Is Your Blade Growing Dull?

When I was in undergrad, I intellectually stimulated almost every day. Sure, there were the Saturday nights when the most intellectual discussion was how fast can we finish the beers at the track team’s party (shoutout to the homie Devon Smith), but regular days consisted of my group tossing around ideas about how we would take over the world while either eating in the cafe, working off our cafe eating in the gym, or making sure we still had access to the cafe/gym next semester by sitting in the library to keep our scholarship dollars rolling in.

I miss those days — the days when we dreamt and planned more than we worked ourselves into an apathetic torpor. Whether the goal was entrepreneurship or figuring out how we would climb the corporate ladder or improving the quality of life for others, we used our minds in an unconventionally imaginative fashion.  Their iron sharpened mine and mine theirs.

I still talk to (but rarely see) many from my circle, as many of us have gotten bogged down in the mundane and monotonous movement from Monday to Friday, only to pray on Friday for the weekend to move in the slowest motion possible and, conversely, for Monday morning to prey on us as hard as we pray on Monday for Friday. This is week in and week out. We do it for the bills and the insurance, the 401(k) matches and the paid days of sick leave, benefits which ultimately catalyze the very mental health days that we end up taking and retirement we long for (because I am convinced that I will never truly want to retire from a passion but I’ll be in a hurry to leave a job). Security holds many of us hostage, which is ironic, because our “security” only secures the prison we have chosen for ourselves.

Instead of security, we should reach for risk, which lies in having those around you  keep you sharp and hungry and thinking outside of the box that would become a cell were you to think inside of it. To keep from being a prisoner of habit, you must have friends with whom you can toss ideas around over a glass of bourbon on the rocks or a good game of Spades. Those who remind you that you are not the smartest person in the room. A circle whose skill sets don’t mirror yours but, instead, complement them. People who specialize in various fields so that, when one of their clients/friends needs help in your field, you’re going to be the first to get the referral.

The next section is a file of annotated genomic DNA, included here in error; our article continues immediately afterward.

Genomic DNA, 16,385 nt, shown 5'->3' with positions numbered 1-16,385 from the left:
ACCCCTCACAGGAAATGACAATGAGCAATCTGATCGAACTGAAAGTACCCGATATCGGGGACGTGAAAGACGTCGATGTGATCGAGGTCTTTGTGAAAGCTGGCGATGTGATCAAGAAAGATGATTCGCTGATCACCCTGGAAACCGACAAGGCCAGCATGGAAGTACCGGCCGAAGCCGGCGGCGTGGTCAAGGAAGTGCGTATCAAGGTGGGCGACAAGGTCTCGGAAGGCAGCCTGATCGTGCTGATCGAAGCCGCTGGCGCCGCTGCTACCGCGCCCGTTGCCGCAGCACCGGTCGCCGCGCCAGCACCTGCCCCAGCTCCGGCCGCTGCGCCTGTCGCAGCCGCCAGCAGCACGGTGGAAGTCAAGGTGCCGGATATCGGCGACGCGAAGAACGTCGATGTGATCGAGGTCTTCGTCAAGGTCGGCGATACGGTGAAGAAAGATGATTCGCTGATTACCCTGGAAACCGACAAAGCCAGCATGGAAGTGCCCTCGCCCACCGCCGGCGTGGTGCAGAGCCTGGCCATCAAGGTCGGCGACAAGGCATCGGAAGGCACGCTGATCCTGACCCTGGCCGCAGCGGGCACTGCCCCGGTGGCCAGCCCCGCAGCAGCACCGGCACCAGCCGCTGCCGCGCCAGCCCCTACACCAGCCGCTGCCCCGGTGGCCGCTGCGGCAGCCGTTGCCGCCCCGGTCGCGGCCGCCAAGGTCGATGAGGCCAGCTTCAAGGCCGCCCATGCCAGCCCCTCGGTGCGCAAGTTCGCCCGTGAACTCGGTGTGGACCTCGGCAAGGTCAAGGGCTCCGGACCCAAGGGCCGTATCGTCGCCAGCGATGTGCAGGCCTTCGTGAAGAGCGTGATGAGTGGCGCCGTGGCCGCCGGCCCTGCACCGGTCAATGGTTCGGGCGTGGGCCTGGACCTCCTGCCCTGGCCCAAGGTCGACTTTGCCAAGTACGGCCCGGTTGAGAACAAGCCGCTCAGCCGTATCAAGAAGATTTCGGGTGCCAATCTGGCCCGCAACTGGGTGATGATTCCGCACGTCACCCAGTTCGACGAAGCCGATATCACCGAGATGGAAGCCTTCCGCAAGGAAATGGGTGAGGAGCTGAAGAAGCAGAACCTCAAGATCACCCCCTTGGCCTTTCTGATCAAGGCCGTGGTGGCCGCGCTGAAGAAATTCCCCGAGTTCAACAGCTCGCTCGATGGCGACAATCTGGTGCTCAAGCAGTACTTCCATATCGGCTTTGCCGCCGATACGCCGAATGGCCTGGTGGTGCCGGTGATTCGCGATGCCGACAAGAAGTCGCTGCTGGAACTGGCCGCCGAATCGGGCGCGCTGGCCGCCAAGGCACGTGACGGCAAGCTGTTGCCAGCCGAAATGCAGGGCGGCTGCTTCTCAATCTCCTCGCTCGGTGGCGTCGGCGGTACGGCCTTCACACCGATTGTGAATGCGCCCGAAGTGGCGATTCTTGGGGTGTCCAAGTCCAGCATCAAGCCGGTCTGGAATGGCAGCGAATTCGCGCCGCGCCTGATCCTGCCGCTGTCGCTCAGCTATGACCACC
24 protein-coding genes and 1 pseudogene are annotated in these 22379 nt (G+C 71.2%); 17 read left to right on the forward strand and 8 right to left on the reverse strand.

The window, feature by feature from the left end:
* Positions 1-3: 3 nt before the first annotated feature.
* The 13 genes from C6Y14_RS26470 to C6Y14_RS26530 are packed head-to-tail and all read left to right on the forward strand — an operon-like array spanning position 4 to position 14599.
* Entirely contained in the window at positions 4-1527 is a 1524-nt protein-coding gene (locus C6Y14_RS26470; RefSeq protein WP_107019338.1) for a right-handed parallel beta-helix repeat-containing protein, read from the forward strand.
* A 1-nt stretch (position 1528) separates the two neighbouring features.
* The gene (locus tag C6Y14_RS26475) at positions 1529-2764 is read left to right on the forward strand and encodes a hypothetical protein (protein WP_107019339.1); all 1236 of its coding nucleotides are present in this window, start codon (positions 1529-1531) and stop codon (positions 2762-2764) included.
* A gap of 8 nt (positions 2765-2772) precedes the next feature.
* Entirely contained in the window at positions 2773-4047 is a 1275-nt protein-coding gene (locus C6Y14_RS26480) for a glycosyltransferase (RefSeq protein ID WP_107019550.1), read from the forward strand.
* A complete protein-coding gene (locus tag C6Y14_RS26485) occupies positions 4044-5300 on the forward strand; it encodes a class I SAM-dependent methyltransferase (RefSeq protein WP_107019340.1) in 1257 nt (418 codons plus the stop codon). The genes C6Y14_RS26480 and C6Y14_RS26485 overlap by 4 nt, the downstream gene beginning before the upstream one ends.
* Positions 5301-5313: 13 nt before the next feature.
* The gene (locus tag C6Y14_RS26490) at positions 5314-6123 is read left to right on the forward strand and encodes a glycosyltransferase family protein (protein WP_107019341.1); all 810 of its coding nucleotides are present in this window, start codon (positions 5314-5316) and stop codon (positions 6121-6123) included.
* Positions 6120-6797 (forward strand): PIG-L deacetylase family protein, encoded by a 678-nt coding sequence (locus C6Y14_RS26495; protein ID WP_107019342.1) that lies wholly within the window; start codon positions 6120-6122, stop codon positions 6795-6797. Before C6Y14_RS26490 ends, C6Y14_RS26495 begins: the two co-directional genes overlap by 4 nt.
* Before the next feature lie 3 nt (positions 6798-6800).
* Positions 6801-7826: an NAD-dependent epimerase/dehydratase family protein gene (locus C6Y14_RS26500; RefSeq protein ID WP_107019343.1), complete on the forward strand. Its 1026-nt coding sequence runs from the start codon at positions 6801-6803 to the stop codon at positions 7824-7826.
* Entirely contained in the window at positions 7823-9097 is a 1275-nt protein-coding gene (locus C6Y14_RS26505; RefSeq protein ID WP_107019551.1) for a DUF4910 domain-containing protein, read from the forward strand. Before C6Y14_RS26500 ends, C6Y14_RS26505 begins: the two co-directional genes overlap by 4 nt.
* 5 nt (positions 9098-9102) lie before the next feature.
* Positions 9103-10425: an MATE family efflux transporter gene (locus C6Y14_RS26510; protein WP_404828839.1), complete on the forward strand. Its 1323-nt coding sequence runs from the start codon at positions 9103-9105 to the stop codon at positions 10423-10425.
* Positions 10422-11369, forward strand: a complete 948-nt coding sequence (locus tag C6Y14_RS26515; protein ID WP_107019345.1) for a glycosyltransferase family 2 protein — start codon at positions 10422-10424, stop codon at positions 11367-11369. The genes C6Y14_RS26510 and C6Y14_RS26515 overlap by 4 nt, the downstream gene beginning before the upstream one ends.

Today, I charge you to reconnect with an old friend who once inspired you. Whether they pushed you to strengthen yourself spiritually, financially, physically, professionally, or otherwise, give them a call or shoot them a text. See when you all can get together for coffee or lunch or a drink after work. If they’re in a different city, find a time when you all can meet somewhere just to catch up. While I love technology, there is something magical about tossing ideas across an actual table and working through a problem face to face. In short, allow their iron to sharpen yours and do the same for them. It’s the only way you’ll get out of this stagnant stupor that “security” supplies.

 

Make sharpening your sword a priority.

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Follow the Money (part 2)

My post yesterday (which I didn’t know I’d be writing a follow up to) was about whether or not what you say you value is reflected in how you allocate your money. Interestingly enough, today at work, the company that manages my school’s 401(k) plan came in to speak about the importance of saving.